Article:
By Annette Pinder

We recently wrote about a UB clinical trial enrolling individuals ages 18 to 80 suffering from long COVID symptoms. Thomas J. Guttuso Jr., MD of UBMD Neurology and a Jacobs School of Medicine professor, the study’s principal investigator, is treating the patients with a very small dose of lithium. Now, looking at the results in the first 19 patients receiving low-dose lithium therapy, 84% have reported improvement in their long COVID symptoms and have desired to continue lithium therapy.

The study is double-blind, which means that some patients receive the treatment, and others receive an inactive placebo. However, after 21 days, all patients can receive the treatment. For those concerned about lithium, Dr. Guttuso explains that a normal lithium dose for an individual treated for bipolar disorder would be 300 mg, whereas the dose for this trial is only 10 to 15 mg.

Knowing long COVID is believed to stem from chronic inflammation, and that lithium has known anti-inflammatory actions, Dr. Guttuso wanted to see the effects of administering a very small dose of lithium to a patient. “I was shocked when the patient improved within a matter of days,” he says. Since then, Dr. Guttuso heard that researchers in Spain published findings revealing that patients already taking lithium for bipolar disorder, who were also infected and hospitalized with COVID-19, had better outcomes than patients who were not taking lithium.

When area physicians heard of Dr. Guttuso’s success, they began referring their patients with long COVID to him. Eventually, he was treating 10 additional long COVID patients with low-dose lithium. Of these, 90% improved, without any side effects. “In just a matter of days, patients were improving. Some reported that their symptoms didn’t return even after they stopped taking lithium, while others needed to keep taking it.”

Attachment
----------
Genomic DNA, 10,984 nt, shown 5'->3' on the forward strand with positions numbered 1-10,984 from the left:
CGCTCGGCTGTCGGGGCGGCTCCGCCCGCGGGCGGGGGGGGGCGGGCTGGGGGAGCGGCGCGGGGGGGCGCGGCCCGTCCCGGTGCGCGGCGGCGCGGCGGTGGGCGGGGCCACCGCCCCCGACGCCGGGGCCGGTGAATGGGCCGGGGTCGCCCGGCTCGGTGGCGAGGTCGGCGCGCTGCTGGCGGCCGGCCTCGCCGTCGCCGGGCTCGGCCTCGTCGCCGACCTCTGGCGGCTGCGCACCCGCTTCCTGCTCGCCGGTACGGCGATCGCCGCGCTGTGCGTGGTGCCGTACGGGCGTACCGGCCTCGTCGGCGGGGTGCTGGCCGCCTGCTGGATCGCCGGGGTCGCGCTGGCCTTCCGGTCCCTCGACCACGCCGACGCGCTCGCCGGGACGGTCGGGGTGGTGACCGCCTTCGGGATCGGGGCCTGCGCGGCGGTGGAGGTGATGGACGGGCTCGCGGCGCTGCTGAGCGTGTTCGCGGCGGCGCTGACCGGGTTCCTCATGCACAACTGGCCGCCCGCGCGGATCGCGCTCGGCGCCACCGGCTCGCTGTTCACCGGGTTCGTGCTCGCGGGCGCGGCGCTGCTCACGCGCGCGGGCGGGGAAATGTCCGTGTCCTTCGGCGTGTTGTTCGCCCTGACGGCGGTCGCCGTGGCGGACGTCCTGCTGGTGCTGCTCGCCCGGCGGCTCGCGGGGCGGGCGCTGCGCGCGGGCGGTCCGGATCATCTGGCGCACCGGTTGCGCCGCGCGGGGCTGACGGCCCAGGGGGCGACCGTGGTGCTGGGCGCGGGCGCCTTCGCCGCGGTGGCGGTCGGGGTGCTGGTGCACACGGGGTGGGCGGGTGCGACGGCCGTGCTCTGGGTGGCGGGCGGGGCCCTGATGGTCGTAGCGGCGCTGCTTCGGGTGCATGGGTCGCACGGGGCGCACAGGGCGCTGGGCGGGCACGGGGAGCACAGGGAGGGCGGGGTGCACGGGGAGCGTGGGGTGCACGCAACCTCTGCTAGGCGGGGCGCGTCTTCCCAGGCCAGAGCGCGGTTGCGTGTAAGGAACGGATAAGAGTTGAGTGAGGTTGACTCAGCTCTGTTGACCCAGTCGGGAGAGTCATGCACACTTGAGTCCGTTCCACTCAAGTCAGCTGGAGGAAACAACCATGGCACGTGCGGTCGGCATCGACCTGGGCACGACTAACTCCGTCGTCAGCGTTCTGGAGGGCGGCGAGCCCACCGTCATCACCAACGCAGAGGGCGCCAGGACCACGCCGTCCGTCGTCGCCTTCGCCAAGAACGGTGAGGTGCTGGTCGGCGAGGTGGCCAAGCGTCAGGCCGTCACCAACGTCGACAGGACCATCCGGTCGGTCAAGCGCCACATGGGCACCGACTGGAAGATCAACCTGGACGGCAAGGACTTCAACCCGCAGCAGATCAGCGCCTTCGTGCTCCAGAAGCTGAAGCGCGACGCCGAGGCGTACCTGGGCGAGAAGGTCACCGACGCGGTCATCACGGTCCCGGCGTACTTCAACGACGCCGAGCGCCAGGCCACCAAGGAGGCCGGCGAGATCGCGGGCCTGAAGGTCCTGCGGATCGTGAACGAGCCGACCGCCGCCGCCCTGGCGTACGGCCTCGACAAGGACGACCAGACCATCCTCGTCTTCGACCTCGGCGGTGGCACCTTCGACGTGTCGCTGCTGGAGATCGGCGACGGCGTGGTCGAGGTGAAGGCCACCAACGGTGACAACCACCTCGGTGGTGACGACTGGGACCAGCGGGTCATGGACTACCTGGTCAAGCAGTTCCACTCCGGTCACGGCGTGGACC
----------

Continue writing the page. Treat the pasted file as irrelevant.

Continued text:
One patient, Jennifer Stewart of East Amherst, had a mild COVID-19 infection with few symptoms in January 2022, but her brain fog and intense fatigue persisted for months. “I’m a really energetic person, I never nap, and here I was taking naps in the middle of the day. I even slept through a Bills game I was going to watch. That’s how bad it was,” says Jennifer.

After thoroughly examining Stewart, Dr. Guttuso mentioned the outcomes he was seeing in patients taking lithium. “He explained that the low dose was the equivalent of taking a daily mineral like calcium or magnesium,” says Stewart. When he told her it takes about four days to begin working, she said, ‘Wow, that’s fast.” Amazingly, Stewart improved after two days. Her strong need for naps disappeared, she stopped taking lithium a few weeks later, and her symptoms never returned. When asked what advice she has for others with long COVID, Stewart doesn’t hesitate. “Why on earth wouldn’t you enroll in this trial?” she says. “My symptoms are completely gone.”

The clinical trial is funded by UB’s Clinical and Translational Science Institute. To date, no patients have reported side effects felt to be due to lithium. Anyone with long COVID symptoms can also participate in UB’s Long COVID registry. Call 716-829-5454 for information.